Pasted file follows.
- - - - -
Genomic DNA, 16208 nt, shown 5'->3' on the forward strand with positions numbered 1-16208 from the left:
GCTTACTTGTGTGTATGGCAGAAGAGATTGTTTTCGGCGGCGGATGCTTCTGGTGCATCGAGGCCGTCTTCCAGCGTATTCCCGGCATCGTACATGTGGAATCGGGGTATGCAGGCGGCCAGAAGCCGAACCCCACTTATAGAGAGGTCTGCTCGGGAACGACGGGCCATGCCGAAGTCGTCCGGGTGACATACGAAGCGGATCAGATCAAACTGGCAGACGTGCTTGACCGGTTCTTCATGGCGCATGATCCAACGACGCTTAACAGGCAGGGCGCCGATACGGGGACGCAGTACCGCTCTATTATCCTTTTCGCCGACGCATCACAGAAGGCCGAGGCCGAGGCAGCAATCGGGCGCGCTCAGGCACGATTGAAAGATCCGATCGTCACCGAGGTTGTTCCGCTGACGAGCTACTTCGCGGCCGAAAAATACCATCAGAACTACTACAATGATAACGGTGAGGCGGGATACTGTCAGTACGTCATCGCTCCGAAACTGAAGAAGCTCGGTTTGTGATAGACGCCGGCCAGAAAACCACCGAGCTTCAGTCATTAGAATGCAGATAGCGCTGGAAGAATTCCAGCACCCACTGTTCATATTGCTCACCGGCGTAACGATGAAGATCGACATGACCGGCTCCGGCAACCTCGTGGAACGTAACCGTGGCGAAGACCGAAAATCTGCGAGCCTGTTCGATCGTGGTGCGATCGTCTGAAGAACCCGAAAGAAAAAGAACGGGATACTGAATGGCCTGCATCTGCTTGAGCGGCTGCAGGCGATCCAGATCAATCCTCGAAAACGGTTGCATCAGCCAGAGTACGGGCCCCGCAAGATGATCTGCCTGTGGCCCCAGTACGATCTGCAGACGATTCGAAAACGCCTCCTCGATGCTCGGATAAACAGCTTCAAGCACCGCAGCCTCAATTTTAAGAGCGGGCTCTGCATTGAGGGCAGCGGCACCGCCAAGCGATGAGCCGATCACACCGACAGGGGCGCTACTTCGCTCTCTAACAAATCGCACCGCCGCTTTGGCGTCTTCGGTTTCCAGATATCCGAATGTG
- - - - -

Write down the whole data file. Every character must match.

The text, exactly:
Genomic DNA, 16208 nt, shown 5'->3' on the forward strand with positions numbered 1-16208 from the left:
GCTTACTTGTGTGTATGGCAGAAGAGATTGTTTTCGGCGGCGGATGCTTCTGGTGCATCGAGGCCGTCTTCCAGCGTATTCCCGGCATCGTACATGTGGAATCGGGGTATGCAGGCGGCCAGAAGCCGAACCCCACTTATAGAGAGGTCTGCTCGGGAACGACGGGCCATGCCGAAGTCGTCCGGGTGACATACGAAGCGGATCAGATCAAACTGGCAGACGTGCTTGACCGGTTCTTCATGGCGCATGATCCAACGACGCTTAACAGGCAGGGCGCCGATACGGGGACGCAGTACCGCTCTATTATCCTTTTCGCCGACGCATCACAGAAGGCCGAGGCCGAGGCAGCAATCGGGCGCGCTCAGGCACGATTGAAAGATCCGATCGTCACCGAGGTTGTTCCGCTGACGAGCTACTTCGCGGCCGAAAAATACCATCAGAACTACTACAATGATAACGGTGAGGCGGGATACTGTCAGTACGTCATCGCTCCGAAACTGAAGAAGCTCGGTTTGTGATAGACGCCGGCCAGAAAACCACCGAGCTTCAGTCATTAGAATGCAGATAGCGCTGGAAGAATTCCAGCACCCACTGTTCATATTGCTCACCGGCGTAACGATGAAGATCGACATGACCGGCTCCGGCAACCTCGTGGAACGTAACCGTGGCGAAGACCGAAAATCTGCGAGCCTGTTCGATCGTGGTGCGATCGTCTGAAGAACCCGAAAGAAAAAGAACGGGATACTGAATGGCCTGCATCTGCTTGAGCGGCTGCAGGCGATCCAGATCAATCCTCGAAAACGGTTGCATCAGCCAGAGTACGGGCCCCGCAAGATGATCTGCCTGTGGCCCCAGTACGATCTGCAGACGATTCGAAAACGCCTCCTCGATGCTCGGATAAACAGCTTCAAGCACCGCAGCCTCAATTTTAAGAGCGGGCTCTGCATTGAGGGCAGCGGCACCGCCAAGCGATGAGCCGATCACACCGACAGGGGCGCTACTTCGCTCTCTAACAAATCGCACCGCCGCTTTGGCGTCTTCGGTTTCCAGATATCCGAATGTG